There were 8,802 households of which 23.0% had children under the age of 18 living with them, 35.2% were married couples living together, 11.8% had a female householder with no husband present, 4.0% had a male householder with no wife present, and 49.0% were non-families. 39.8% of all households were made up of individuals and 13.6% had someone living alone who was 65 years of age or older. The average household size was 2.08 and the average family size was 2.76.
The median age in the city was 43.2 years. 18.3% of residents were under the age of 18; 8.1% were between the ages of 18 and 24; 26% were from 25 to 44; 29.4% were from 45 to 64; and 18% were 65 years of age or older. The gender makeup of the city was 48.6% male and 51.4% female.
As of the census  of 2000, there were 18,560 people, 8,565 households, and 4,607 families residing in the city. The population density was 335.1 people per square mile (129.4/km²). There were 9,480 housing units at an average density of 171.2 per square mile (66.1/km²). The racial makeup of the city was 96.21% White, 0.50% Black or African American, 0.48% Native American, 1.35% Asian, 0.01% Pacific Islander, 0.16% from other races, and 1.3% from two or more races. 0.86% of the population were Hispanic or Latino of any race.
There were 8,565 households out of which 24.3% had children under the age of 18 living with them, 39.1% were married couples living together, 10.9% had a female householder with no husband present, and 46.2% were non-families. 38.3% of all households were made up of individuals and 14.2% had someone living alone who was 65 years of age or older. The average household size was 2.10 and the average family size was 2.77.
In the city, the population was spread out with 20.5% under the age of 18, 8.7% from 18 to 24, 28.3% from 25 to 44, 24.8% from 45 to 64, and 17.7% who were 65 years of age or older. The median age was 40 years. For every 100 females, there were 89.9 males. For every 100 females age 18 and over, there were 87.5 males.
The median income for a household in the city was $29,921, and the median income for a family was $42,230. Males had a median income of $31,209 versus $22,548 for females. The per capita income for the city was $19,145. About 11.4% of families and 15.0% of the population were below the poverty line, including 19.2% of those under age 18 and 9.8% of those age 65 or over.
Augusta is governed by a mayor and council-manager system. The City Council oversees all City government activities and establishes the legislative policies of the city, adopts and amends ordinances and local laws, appropriates municipal resources, and sets the tax rate. The City Manager serves as the chief executive officer and purchasing agent of the city. The mayor presides at all meetings of the council, and is recognized ceremonially as the official head of the city.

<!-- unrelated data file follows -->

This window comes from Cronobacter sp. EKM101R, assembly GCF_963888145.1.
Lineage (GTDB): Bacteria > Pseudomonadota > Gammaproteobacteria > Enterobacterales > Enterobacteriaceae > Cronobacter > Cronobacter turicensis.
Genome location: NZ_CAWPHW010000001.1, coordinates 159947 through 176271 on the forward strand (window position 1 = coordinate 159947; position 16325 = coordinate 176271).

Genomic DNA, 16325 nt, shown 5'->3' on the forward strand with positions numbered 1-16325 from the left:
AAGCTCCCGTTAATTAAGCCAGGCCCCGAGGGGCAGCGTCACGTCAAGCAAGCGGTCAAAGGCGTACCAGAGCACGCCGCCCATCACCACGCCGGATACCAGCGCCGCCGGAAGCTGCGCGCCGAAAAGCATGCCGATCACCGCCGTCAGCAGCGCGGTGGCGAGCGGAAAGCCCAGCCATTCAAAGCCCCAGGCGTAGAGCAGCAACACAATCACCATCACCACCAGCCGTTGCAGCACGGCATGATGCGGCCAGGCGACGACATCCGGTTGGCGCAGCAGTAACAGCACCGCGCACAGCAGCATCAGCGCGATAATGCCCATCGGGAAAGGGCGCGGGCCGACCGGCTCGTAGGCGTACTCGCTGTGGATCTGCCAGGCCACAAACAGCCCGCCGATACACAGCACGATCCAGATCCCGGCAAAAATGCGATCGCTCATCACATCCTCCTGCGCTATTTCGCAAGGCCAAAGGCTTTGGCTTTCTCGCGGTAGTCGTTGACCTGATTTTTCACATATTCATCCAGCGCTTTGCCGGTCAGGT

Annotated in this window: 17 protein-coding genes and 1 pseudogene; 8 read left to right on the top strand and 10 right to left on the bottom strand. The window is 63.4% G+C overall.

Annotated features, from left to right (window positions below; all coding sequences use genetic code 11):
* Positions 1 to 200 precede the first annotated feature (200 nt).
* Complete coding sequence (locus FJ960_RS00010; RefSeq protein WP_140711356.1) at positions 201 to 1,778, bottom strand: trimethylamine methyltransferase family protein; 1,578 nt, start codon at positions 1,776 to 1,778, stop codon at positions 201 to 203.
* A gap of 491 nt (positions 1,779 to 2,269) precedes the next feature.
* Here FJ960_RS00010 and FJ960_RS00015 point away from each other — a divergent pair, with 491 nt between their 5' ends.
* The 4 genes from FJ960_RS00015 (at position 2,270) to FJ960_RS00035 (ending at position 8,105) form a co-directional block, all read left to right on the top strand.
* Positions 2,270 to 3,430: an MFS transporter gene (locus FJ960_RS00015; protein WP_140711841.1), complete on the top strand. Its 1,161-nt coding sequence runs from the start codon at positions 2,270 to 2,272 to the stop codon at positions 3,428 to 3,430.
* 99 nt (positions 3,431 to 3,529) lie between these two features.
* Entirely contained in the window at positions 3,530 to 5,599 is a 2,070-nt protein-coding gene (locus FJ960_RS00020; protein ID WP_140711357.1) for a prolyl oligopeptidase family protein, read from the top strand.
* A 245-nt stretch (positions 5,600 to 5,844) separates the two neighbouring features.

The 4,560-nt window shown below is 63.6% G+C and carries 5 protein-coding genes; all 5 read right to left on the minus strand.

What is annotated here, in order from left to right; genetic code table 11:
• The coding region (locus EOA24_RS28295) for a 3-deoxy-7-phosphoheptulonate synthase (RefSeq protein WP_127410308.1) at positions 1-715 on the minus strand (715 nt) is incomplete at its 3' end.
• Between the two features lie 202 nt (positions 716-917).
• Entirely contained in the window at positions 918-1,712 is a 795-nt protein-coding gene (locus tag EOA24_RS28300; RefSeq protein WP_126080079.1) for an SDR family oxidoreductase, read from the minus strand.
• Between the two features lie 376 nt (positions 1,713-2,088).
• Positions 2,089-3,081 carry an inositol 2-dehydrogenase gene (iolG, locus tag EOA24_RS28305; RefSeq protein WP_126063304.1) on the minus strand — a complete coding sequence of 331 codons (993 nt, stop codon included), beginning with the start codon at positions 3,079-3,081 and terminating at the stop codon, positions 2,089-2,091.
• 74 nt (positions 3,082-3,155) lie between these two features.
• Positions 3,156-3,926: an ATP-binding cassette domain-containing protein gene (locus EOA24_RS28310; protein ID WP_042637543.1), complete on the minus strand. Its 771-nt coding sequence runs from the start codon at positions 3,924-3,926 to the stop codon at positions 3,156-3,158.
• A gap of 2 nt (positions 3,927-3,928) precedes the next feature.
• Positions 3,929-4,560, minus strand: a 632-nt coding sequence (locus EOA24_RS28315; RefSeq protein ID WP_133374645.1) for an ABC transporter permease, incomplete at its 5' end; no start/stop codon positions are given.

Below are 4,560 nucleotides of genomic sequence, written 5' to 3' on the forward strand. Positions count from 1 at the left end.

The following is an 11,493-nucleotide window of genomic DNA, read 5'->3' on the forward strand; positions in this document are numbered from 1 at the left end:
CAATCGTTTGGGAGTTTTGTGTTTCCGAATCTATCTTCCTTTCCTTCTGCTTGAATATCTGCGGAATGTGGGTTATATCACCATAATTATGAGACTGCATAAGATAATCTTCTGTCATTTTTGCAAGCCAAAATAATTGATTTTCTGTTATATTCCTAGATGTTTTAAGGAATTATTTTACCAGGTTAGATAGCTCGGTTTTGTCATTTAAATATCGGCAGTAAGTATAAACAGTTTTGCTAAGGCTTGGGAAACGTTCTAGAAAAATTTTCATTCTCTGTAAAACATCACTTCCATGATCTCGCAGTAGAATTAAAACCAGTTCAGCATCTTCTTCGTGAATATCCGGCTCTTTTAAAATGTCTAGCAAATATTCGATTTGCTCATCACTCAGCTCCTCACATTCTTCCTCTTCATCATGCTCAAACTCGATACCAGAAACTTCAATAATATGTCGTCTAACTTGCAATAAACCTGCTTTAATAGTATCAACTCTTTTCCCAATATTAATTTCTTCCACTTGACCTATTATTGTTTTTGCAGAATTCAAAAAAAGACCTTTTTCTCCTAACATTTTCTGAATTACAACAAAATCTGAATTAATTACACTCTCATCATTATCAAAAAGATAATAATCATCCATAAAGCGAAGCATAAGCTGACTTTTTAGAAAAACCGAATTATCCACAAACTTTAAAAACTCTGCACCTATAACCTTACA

Augusta has historically been Democratic. In the 2012 presidential election, Barack Obama received 5,192 of the votes to Mitt Romney's 3,339.  The city has not voted for a Republican presidential candidate since the Republican landslide of 1988. Democrats are the majority political affiliation in all four voting wards, and there are more unenrolled voters than Republicans in the City.
- Voter registration
|Voter Registration and Party Enrollment as of November 2012 |
There are five public schools, one private school, one college (the University of Maine at Augusta),  and two public libraries in Augusta. Farrington, Gilbert, Hussey, and Lincoln are the four public elementary schools that are spread throughout[ vague] the city.  Cony is the public school serving students in grades 7-12 from Augusta and the surrounding towns; Cony comprises Cony High School and Cony Middle School.  St. Michaels is the private Catholic school that children from Augusta and surround towns may attend for tuition.  The University of Maine at Augusta is third largest university in the University of Maine System.  The Maine State Library  and Lithgow Public Library  are both located in Augusta.
- Kennebec Journal, daily newspaper for capitol area
- Uncle Henry's, weekly classified adverts publication
Augusta is part of the Portland television market, and receives most of that market's channels. WCBB channel 10, licensed to Augusta, is the local television outlet for the Maine Public Broadcasting Network. 
- Blaine House
- Fort Western
- Holocaust and Human Rights Center of Maine  at the University of Maine at Augusta
- Lithgow Public Library
- Maine State House